Pacific Rim Uprising was everything that I needed in a sequel. It took what was great about the original film and ramped it up to 11. Heck, what director Steven S. DeKnight did in this film along with the cast and crew was nothing sort of amazing. I really had a heck of a ride and if you like the first film even remotely, than you’ll enjoy this one. So, now that that’s out of the way, let’s get to what this thing is all about.
10 years later and the world is living Kaiju-Free and if you’re not in the military preparing for the next Apocalypse, you’re partying it up and just kinda scavenging around trying to make a buck. At least that’s the impression we get from John Boyega‘s Pentacost character. He’s the son of Idris Elba‘s great General in the first film and brother to Mako Mori, once again played by Rinko Kikuchi. While he’s out meeting past DeKnight Spartacus stars and getting himself into trouble, he gets thrown together with fellow junkyard dog, Amari, played by Cailee Spaeny. The two of them bring a good balance of humor and heart as they are discovered by the military for building a rogue Jaegar and forced to join ‘The Resistance.’ From there you get a story of Robot fighting Robot and Robot fighting Monster. Not to take away from just how awesome all of that is, but I also don’t want to spoil the film all that much.
The new Jaegars are even more impressive than they were in the first film, with the standout being the Saber Athena. The fastest Jaegar of the group that can wield dual samurai swords and do a bunch of sweet ninja moves. When this thing gets going into battle, jumping off walls and doing flips and taking swords to Kaiju faces; it’s a sight to behold. Yet, you can’t have a good Jaegar without good pilots and joining Boyega and Spaeny are Scott Eastwood and Tian Jing. While Eastwood’s Nate Lambert seems like a guy you’d hate, he actually comes around to being a character you love. The same can be said about Jing’s ruthless corporate leader Liwan Shao; who gets her own story arc throughout the film.
Returning to the cast as Newt and Gottlieb are Charlie Day and Burn Gorman who didn’t skip a beat between films. They play their characters just as comedic and heartwarming as the first film and were a delight to see in every scene they’re in together. There are also a bunch of cadets who do a good job being cadets but none of them particularly stood out to me. What was great, and what made the first film work so well, is that almost every Nationality is represented in these movies. While the first one and likely this one won’t do too well in America; the foreign market is where these movies make their money. The cast is widely diverse and the climax of the movie takes place in Japan and really shows off the culture well.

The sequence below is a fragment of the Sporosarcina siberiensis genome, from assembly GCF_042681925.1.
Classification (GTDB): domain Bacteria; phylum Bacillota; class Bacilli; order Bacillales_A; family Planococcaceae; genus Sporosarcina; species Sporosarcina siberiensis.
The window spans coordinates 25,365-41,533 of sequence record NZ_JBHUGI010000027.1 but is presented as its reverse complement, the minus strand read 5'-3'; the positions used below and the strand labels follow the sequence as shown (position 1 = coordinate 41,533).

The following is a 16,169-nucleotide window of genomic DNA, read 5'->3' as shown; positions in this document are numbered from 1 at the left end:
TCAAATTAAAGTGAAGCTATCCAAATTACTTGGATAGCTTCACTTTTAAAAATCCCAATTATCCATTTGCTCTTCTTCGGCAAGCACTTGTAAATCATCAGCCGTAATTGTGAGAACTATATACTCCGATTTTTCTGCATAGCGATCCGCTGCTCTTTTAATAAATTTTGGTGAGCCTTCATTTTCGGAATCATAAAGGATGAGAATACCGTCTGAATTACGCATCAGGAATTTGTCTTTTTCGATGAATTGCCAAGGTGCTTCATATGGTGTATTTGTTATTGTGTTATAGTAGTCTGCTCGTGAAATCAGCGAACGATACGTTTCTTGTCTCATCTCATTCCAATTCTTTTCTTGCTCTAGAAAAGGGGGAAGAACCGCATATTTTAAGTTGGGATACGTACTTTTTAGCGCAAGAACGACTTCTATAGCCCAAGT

If I had one thing bad to say about the movie is that the score wasn’t as great as the first movie. Ramin Djawadi composed the original, while Lorne Balfe did this one and it’s Game of Thrones versus the Megamind video game. The only time I got super pumped up by the music is when I heard the throwbacks to Djawadi’s score.
A lot of critics want to compare this to a Transformers film and dump on it because it’s not as good as the original. Fine, critics are entitled to their opinion; but I will have to disagree. The movie makes sense, unlike most of the new TF films. It has a clear trajectory of the plot and the characters. It opens up the mythology, and yes leaves rooms for a sequel. It takes what Del Toro did in the original and just enhances it through the action and introduction of new characters. I had a blast the entire movie and would highly recommend seeing this on the largest and loudest screen you can!